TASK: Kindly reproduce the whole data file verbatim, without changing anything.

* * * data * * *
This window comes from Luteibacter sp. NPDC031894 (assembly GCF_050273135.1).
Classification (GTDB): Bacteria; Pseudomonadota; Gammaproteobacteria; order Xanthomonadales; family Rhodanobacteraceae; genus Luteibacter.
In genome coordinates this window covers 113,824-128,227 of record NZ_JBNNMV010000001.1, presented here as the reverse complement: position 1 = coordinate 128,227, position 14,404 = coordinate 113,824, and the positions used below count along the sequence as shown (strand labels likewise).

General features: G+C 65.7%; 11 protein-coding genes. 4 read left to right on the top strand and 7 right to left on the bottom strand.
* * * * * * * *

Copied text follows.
This window comes from Luteibacter sp. NPDC031894 (assembly GCF_050273135.1).
Classification (GTDB): Bacteria; Pseudomonadota; Gammaproteobacteria; order Xanthomonadales; family Rhodanobacteraceae; genus Luteibacter.
In genome coordinates this window covers 113,824-128,227 of record NZ_JBNNMV010000001.1, presented here as the reverse complement: position 1 = coordinate 128,227, position 14,404 = coordinate 113,824, and the positions used below count along the sequence as shown (strand labels likewise).

General features: G+C 65.7%; 11 protein-coding genes. 4 read left to right on the top strand and 7 right to left on the bottom strand.